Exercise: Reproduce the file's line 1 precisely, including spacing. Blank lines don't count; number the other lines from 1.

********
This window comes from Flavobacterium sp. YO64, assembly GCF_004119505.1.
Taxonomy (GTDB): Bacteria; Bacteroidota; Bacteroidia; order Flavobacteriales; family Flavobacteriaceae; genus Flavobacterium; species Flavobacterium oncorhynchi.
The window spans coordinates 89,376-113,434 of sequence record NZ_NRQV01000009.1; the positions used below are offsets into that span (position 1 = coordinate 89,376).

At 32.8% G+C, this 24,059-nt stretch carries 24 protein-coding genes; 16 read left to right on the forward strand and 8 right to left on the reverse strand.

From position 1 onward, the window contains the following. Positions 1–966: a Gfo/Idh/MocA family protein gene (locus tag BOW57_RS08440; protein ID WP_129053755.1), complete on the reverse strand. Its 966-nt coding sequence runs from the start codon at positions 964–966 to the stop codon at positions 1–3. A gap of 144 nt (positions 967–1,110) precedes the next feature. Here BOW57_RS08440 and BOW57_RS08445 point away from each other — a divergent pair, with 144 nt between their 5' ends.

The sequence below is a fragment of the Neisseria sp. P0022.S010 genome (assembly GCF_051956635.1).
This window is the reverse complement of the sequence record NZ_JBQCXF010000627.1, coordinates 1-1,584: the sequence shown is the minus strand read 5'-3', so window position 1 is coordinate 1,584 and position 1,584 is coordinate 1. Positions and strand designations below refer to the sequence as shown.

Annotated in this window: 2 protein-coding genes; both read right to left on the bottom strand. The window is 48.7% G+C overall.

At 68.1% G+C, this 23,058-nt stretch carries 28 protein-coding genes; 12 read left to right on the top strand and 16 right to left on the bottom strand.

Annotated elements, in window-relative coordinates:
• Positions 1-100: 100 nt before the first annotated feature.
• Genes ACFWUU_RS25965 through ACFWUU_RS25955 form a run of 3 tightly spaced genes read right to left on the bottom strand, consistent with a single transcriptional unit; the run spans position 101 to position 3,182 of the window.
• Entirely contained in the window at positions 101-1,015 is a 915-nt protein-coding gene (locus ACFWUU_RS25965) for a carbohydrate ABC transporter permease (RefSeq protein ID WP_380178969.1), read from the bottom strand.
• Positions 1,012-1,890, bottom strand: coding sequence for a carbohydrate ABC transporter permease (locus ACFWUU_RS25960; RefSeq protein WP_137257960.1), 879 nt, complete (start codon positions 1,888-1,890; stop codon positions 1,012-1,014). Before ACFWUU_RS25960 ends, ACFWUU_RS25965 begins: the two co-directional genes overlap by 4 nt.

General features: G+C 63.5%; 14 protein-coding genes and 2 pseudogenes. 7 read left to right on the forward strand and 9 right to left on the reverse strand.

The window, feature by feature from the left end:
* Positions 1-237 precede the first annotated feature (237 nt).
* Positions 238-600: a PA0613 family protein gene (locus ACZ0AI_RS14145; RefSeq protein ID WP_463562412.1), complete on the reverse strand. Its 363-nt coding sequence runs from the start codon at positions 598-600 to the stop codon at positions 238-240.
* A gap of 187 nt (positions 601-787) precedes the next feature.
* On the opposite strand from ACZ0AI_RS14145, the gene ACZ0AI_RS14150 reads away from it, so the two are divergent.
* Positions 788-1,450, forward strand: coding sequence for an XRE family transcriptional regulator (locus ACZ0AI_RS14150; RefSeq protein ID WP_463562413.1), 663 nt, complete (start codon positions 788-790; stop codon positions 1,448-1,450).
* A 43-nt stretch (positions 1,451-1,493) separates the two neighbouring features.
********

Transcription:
This window comes from Flavobacterium sp. YO64, assembly GCF_004119505.1.